"Turn to me and be saved, all the ends of the earth! For I am God, and there is no other. By myself I have sworn; from my mouth has gone out in righteousness a word that shall not return: To me every knee shall bow, every tongue shall swear allegiance. Only in the LORD, it shall be said of me, are righteousness and strength; to him shall come and be ashamed all who were incensed against him. In the LORD all the offspring of Israel shall be justified and shall glory."

Habakkuk 2:14
"For the earth will be filled with the knowledge of the glory of the LORD as the waters cover the sea."

Zechariah 14:8-9
"On that day living waters shall flow out from Jerusalem, half of them to the eastern sea and half of them to the western sea. It shall continue in summer as in winter. And the LORD will be king over all the earth. On that day the LORD will be one and his name one."

1 Corinthians 15:24-26
"Then comes the end, when he delivers the kingdom to God the Father after destroying every rule and every authority and power. For he must reign until he has put all his enemies under his feet. The last enemy to be destroyed is death."

Amillennialists have a tendency to "spiritualize" these texts as being symbolic of the church age. Postmillennialists hold that these promises are guaranteed in the Great Commission, where Christ commands us to “make disciples of all nations” and promises to be with us until the end of the age.

Tuesday, September 16, 2008

Postmillennialism vs. Amillennialism Part I

Historic Differences

In discussing the differences in Reformed Eschatological views, I’ve been asked to defend the postmillennial view against the more popular Amillennial view. The challenge here is to clearly define views that, over time, are slowly evolving into each other, particularly with the rise of "optimistic Amillennialism". The similarities are as follows:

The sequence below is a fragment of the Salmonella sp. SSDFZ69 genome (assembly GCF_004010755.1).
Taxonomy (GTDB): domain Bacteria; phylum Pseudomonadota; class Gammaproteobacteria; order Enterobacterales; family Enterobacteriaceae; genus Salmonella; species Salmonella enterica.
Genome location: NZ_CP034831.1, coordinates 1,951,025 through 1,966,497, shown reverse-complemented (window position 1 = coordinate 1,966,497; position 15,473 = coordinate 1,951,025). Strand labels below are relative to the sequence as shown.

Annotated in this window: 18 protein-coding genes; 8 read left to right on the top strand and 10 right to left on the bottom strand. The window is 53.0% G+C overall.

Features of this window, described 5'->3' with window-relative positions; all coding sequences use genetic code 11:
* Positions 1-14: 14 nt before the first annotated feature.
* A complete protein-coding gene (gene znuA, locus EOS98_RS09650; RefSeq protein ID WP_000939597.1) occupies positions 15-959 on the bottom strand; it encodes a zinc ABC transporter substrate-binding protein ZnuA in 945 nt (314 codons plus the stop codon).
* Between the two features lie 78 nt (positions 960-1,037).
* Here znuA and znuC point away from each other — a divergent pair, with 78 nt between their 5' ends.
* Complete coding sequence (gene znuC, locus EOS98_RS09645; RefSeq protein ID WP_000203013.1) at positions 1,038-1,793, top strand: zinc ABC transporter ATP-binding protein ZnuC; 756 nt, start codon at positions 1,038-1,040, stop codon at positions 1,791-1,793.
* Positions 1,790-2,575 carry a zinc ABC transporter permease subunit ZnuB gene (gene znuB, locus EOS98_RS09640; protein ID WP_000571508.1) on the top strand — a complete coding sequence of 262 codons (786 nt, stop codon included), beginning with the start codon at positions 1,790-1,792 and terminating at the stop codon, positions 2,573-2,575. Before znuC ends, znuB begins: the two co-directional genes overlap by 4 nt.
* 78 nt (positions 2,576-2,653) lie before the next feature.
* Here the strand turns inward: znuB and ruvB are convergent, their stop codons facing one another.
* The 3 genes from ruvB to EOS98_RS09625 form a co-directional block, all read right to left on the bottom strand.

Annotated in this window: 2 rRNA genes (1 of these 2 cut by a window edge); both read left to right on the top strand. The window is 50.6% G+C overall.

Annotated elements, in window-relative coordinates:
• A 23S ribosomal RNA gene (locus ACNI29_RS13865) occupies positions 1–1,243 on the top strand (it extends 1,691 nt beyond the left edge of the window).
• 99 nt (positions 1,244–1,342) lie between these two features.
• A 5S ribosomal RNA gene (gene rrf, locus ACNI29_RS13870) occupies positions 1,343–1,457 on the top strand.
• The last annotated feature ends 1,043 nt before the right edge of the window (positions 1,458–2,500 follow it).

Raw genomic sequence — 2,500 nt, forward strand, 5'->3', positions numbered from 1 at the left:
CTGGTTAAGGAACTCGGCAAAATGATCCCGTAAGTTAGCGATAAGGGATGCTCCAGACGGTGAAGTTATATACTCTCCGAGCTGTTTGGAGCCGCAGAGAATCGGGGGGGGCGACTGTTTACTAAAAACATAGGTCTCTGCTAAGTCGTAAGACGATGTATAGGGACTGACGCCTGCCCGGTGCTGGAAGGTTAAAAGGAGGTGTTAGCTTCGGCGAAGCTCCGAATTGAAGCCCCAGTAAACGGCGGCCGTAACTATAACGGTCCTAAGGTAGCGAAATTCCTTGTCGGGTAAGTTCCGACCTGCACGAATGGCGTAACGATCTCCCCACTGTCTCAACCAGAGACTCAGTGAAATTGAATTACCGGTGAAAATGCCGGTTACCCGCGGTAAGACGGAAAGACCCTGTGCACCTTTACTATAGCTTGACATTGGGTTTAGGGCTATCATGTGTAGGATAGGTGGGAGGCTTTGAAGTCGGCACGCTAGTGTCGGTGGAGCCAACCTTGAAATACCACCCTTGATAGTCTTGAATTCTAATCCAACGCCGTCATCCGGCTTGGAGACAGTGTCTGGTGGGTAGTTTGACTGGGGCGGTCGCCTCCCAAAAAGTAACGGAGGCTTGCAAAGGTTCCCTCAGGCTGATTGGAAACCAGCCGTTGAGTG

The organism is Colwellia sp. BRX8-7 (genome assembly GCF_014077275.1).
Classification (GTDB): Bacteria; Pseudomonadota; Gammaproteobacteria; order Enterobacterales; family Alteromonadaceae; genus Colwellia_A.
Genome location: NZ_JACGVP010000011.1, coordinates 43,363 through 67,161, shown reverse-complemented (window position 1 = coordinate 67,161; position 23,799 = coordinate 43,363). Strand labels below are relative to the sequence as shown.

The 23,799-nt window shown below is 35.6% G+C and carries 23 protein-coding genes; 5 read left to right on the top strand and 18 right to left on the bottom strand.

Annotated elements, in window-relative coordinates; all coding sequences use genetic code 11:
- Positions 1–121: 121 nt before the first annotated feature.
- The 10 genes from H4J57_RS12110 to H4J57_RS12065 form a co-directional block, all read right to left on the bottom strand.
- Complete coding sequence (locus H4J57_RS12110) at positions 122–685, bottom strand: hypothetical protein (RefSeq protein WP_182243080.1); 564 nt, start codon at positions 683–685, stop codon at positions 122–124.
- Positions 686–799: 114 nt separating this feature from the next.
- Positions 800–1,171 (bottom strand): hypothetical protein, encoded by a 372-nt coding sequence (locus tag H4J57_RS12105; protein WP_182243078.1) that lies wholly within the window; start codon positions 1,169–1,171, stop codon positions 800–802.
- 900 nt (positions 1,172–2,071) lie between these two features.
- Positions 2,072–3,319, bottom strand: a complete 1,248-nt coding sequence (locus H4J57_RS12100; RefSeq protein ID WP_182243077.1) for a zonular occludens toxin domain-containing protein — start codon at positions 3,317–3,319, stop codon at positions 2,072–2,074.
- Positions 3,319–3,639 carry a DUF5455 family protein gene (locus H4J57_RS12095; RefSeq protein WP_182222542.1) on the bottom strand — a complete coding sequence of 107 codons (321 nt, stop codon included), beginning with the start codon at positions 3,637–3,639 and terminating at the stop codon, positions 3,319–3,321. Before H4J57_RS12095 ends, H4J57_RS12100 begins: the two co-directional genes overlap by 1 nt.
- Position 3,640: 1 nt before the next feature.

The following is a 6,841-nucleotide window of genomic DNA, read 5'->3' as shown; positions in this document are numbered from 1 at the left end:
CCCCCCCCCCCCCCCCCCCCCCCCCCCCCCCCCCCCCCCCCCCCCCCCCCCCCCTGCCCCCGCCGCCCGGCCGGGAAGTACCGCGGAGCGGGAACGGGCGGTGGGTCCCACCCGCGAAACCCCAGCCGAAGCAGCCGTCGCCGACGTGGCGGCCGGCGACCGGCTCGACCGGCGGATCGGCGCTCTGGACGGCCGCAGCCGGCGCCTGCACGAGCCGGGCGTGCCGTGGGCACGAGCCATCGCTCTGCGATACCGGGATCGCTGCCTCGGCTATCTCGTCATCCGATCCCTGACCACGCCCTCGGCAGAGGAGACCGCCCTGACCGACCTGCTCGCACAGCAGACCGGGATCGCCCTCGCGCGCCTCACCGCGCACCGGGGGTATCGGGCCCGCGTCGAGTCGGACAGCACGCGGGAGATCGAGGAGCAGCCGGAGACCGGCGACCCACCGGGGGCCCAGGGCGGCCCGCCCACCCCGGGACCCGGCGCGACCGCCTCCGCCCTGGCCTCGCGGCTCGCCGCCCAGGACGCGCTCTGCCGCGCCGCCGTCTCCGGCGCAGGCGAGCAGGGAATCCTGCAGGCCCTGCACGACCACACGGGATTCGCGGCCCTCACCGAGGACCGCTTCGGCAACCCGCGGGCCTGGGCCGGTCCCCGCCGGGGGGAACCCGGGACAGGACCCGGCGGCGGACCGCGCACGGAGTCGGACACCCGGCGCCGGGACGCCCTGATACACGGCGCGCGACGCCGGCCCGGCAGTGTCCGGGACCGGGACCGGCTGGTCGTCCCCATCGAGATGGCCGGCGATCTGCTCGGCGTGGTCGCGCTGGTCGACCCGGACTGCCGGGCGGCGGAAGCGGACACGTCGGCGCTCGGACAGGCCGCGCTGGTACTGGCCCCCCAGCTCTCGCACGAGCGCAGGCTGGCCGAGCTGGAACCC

1.) All modern Amillennialists (with the exception of Hyper-preterists) are Postmillennial in the sense that they believe that Christ will return after the “millennium” which they would define as the current church age.

2.) Most (if not all) modern Postmillennialists are Amillennial in that they don’t believe in a literal “millennium”. However, they do hold to a future millennial age (not necessarily 1,000 years) in which the conversion of “Israel after the flesh” will lift part of the curse on Creation.

In the past, however, these two schools had greater differences. Amillennialists have historically been pessimistic about the future of the gospel. In the early church, both chiliasts and amillennialists held that the Roman Empire would wax worse and worse, until the last and worst emperor of all (antichrist) would eventually be destroyed by Christ's Second Advent.

A similar timeline would be suitable for classic postmillennialism as well, with two major differences. The first is that early postmillennialists were more likely than Amillennialists to suggest a date for the Second Advent due to the belief that they were already in the literal millennium. The second difference is, unlike the other eschatologies, postmillennialism was optimistic about the effects of the gospel in the "church age" (though most did hold to a future antichrist).

Preterism Unites

Preterism in some form had advocates among the earliest Christians such as James the Just, Mathetes, and Clement of Alexandria. However, it was Eusebius who first wrote the most complete work of systematic Preterism. As a backlash against some of the dispensational folly in much of evangelicalism today, Preterism has made huge inroads in Reformed circles. As a result, both Amillennialism and Postmillennialism have made huge strides toward becoming one eschatology. Postmillennialists have long since abandoned their chiliastic roots. Very few believe in a literal millennium today. Much of Amillennialism has adopted a more optimistic view of the gospel, realizing that "tribulation" of the First Century saints was the greatest that shall be faced by the church. The cause for this optimistic view of the future was a return to Scripture as the source for eschatology as opposed to newspapers.

Therefore, modern postmillennialism and “optimistic Amillennialism" are almost indistinguishable, yet there are still some differences, particular with nature and role of God's kingdom in this world, as well as the future state of the world at the Second Advent.

As we examine these differences, perhaps some Amillennial Preterists will find themselves agreeing with the postmillennial camp, and thus objecting to my "broad stroke" labelling. Be assured that the conclusions I have drawn come from leading amillennial authors, and direct quotes will be given as much as possible.